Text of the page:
In any industry, community is something that is very important to cultivate. As a farmer or rancher, what does your community look like? What is your support network? The soil health community is growing quickly, and is beginning to gain momentum. The BIG Soil Health Event was held on Monday and Tuesday this past week, and the enthusiasm and energy behind regenerative agriculture was truly a sight to see. We had close to 400 people show up to hear about regenerative agriculture, carbon markets, and Haney testing, all while building community around these topics.
Why is this community so important? Think about agriculture in the area that you’re from. Ideas and practices are spread around at the coffee shops, local elevators, local feed stores, and at co-ops. How do you know when to start planting? Well, if your neighbor started, you better get your tractor fired up and get out there. What about machinery? Do you ever find yourself making decisions on purchasing machinery by what your neighbors are doing? Perhaps a certain planter has a really good emergence, or a combine does a really nice job, or a no-till drill gets great seed to soil contact. The point is, there are tons of decisions and ideas that farmers spread, through direct communication or observance, in their communities.
What if you have some ideas that might seem different to your local community? What if you want to try some outlandish things that may lead people to view you as the oddball of the farmers around you? Rick Clark likes to share with people that when he walks into the local coffee shop, it gets silent. He’s doing all regenerative, soil health focused practices on his farm. Since he’s doing something different than the norm, he’s seen as the oddball in his local community. But when he goes into a room full of soil health minded folks, he’s a celebrity! Everyone wants to talk to him, pick his brain, and see what he’s got going on with his operation.
One of the main goals of The BIG Soil Health Event is to cultivate that community, and to allow people to ask the questions that they may not have the resources to ask in their local communities. We heard from the top names in regenerative agriculture. David Brandt, the “grandfather” of health spoke, along with Jerry Hatfield, Mitchell Hora, Rick Clark, and Russell Hedrick. These are all people who have seen the real benefits from implementing regenerative practices. They have the first-hand knowledge of what works and what doesn’t work, and they are there to educate and answer all of the questions you might have about starting this on your farm. It’s a big change, and can be a daunting task to undertake, but your community for soil health is here with amazing, knowledgeable, helpful people who want to see you succeed.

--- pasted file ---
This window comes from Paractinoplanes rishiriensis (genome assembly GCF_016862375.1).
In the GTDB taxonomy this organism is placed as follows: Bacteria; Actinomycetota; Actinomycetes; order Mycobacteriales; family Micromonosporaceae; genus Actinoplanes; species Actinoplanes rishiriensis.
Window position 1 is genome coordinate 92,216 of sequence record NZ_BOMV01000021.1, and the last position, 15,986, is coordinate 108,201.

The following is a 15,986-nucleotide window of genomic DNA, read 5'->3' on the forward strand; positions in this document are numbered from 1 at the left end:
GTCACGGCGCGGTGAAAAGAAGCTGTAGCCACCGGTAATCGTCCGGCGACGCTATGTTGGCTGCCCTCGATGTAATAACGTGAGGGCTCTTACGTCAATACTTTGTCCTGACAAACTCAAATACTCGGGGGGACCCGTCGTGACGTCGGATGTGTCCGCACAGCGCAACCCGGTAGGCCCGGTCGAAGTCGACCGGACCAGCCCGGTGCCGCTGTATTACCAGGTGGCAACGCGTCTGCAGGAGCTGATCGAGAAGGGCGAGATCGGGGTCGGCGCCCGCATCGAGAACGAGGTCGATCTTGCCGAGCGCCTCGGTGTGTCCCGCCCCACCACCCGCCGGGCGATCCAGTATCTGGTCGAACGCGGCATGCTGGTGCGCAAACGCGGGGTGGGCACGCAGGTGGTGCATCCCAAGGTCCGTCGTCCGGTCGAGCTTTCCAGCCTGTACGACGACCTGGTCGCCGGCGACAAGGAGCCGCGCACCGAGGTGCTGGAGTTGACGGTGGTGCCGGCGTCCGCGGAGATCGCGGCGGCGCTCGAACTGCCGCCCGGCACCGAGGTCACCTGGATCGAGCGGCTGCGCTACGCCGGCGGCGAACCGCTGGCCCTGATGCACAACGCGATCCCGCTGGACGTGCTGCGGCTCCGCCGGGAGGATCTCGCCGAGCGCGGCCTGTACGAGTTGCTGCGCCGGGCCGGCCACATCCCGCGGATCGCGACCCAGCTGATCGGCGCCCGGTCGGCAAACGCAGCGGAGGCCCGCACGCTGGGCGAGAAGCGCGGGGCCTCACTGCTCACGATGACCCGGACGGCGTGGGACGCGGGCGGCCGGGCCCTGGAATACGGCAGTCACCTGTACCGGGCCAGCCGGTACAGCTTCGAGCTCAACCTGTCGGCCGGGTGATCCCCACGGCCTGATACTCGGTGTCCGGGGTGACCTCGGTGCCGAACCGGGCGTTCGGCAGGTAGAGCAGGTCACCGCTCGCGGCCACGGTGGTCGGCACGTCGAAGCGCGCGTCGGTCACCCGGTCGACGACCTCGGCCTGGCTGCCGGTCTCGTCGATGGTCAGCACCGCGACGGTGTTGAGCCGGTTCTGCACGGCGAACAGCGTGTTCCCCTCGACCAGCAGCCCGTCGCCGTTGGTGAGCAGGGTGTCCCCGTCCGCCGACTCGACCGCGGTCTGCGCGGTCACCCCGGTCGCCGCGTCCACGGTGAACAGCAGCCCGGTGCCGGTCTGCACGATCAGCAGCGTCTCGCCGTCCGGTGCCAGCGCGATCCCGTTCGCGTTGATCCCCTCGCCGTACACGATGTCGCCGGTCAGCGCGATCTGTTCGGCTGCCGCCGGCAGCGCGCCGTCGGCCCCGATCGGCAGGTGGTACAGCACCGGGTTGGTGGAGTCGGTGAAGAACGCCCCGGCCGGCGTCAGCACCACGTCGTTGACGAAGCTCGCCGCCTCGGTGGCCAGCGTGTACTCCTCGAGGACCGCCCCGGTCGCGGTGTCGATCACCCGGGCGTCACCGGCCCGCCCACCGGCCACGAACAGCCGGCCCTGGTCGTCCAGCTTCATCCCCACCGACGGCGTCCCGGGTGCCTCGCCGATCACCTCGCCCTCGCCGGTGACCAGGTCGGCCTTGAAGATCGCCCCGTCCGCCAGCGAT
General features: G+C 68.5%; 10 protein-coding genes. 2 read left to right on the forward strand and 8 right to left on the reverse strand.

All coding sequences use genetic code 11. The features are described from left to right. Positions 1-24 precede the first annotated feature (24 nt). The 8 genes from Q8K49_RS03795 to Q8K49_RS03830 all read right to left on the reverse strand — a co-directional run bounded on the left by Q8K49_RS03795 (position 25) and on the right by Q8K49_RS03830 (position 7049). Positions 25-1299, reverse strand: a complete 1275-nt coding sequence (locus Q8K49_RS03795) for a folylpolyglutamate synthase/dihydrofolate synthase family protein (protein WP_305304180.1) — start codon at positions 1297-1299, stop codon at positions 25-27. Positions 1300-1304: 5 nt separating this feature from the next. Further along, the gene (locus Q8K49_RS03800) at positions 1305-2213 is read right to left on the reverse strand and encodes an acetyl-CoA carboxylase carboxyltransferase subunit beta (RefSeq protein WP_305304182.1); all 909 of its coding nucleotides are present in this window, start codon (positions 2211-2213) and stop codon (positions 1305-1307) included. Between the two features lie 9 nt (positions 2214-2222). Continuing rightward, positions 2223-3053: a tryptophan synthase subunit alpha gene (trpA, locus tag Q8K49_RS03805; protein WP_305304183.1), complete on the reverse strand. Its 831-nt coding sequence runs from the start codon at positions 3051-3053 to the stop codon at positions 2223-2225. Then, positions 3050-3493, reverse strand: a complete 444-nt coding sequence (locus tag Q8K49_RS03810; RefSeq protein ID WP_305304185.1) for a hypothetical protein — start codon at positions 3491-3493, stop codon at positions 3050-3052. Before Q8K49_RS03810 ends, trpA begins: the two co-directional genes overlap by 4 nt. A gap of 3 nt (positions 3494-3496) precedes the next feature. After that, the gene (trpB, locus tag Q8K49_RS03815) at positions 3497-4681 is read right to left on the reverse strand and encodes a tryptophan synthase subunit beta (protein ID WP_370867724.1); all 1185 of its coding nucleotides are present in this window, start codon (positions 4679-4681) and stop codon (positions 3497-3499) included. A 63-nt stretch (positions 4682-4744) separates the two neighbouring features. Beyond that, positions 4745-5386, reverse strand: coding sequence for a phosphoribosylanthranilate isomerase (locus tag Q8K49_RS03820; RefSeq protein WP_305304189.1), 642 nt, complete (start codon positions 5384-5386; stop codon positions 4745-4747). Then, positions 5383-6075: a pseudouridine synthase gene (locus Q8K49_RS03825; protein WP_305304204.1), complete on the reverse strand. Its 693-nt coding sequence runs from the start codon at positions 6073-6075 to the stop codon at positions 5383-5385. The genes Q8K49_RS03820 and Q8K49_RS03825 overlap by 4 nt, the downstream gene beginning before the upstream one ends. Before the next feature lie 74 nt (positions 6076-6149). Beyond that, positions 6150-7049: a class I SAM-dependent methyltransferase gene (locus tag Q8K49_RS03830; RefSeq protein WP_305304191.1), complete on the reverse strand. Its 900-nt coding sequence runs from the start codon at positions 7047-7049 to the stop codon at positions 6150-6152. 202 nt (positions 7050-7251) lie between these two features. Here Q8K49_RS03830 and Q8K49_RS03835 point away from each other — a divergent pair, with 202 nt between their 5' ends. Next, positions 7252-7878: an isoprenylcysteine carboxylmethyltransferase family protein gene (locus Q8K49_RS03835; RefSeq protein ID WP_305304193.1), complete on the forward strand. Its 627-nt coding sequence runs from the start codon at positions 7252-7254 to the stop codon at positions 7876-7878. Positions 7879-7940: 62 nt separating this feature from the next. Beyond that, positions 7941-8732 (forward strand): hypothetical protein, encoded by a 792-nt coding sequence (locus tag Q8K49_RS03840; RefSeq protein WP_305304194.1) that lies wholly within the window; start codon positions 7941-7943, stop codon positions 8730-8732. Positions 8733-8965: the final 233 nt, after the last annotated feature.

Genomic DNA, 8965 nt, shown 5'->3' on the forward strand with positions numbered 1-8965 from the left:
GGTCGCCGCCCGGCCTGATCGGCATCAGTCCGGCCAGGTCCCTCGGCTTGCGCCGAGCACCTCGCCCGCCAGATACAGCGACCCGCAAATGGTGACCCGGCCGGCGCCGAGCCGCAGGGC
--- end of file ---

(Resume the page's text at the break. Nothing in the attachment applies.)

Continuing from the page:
It was truly incredible to see the interest and passion around soil health. This is a movement in agriculture that is growing, and we are going to see it grow more and more as farmers who come to events like the BIG Soil Health Event bring these ideas back home and begin to create this community locally. There’s a long road ahead of us, but as we begin to show people that they will be more profitable, more resilient, and happier when they implement regenerative agriculture on their farm, we will gain more traction and get this message spread throughout the country.
Are you ready to join this movement? Do you want to be more profitable, more resilient, and happier? Call us today, and we can help you get connected with a large community of regenerative farmers and start your soil health journey.
Sales Agronomist // Continuum Ag